Bill has a particular fondness for Kant. I have a particular fondness for Bill. Nine years ago, I followed him to Cape Cod. I found him sitting in front of a shiny banner of his face, in an antique-y bookstore. I was shy, but Bill smiled. He signed my copy of My Life in black pen that seeped through to the other side of the first page.—DSF
I Love Dick
I first came across Chris Kraus’ I Love Dick in a seminar on bad taste several years ago. I remember the professor placing the book in the middle of our seminar table. “Can something be bad”—she tapped I Love Dick—“in a good way?”
The question is a useful aperture into I Love Dick: “bad-ness” and “goodness” shore up the kind of female trouble that embarrasses the literary establishment. Kraus’s lightly fictionalized account of her extramartial epistolary affair is “bad” in the sense that it is adolescent, it is unruly, it is sentimental. It is bad because it is an emblem of what the literary and cultural establishments tell women they’re doing wrong. The brilliance of Kraus’s book, though, is that it ruins the categories we’ve inherited for talking about writing, culture, and criticism. “Why does everybody think that women are debasing themselves when we expose the conditions of our debasement?” Kraus seethes. “Why do women always have to come clean?” Like a woman dutifully going through the unread contents of her desk drawer, Kraus catalogues letter after letter that she penned to Dick, her crush, coaxing us into what quickly becomes a roving and impassioned exegesis of those “bad” female feelings that strain otherwise “good,” “universal” literature.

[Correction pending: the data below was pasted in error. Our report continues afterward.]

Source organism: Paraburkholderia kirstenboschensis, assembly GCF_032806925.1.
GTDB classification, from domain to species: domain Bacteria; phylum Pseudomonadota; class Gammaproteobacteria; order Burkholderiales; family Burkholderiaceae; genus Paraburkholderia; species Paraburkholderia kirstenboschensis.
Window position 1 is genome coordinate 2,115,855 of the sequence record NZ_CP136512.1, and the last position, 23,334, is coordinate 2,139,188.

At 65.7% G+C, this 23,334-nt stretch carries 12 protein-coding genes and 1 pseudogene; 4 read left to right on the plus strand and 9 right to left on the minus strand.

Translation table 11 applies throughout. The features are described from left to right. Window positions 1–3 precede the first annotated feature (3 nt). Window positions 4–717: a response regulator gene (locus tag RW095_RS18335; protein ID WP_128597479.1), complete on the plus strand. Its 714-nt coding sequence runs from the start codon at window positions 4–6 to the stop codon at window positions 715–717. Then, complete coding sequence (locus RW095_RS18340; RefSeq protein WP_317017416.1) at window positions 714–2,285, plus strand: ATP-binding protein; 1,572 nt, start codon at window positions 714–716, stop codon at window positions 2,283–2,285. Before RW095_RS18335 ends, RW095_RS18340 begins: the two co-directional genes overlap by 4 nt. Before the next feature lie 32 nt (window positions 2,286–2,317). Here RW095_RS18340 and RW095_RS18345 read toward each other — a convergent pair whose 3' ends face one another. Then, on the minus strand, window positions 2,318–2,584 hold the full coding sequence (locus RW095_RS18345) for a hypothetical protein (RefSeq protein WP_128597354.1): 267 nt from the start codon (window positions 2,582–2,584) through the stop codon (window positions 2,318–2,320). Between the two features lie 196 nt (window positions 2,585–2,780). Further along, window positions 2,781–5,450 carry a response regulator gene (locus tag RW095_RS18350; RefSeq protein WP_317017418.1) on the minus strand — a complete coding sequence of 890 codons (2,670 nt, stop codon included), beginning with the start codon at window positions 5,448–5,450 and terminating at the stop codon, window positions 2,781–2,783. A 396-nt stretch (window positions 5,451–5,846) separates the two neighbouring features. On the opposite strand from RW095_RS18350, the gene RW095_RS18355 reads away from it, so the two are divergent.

I Love Dick, then, is not “good” so much as it is indispensable, precisely because it is adolescent, unruly, and sentimental. If Kraus is pushing back against “male host culture,” as she terms it, we might call her the parasite, inhabiting the position of the abjected woman only to explode it from the inside, and offer the remains to the academic and cultural elite. –EJ
The Marriage Plot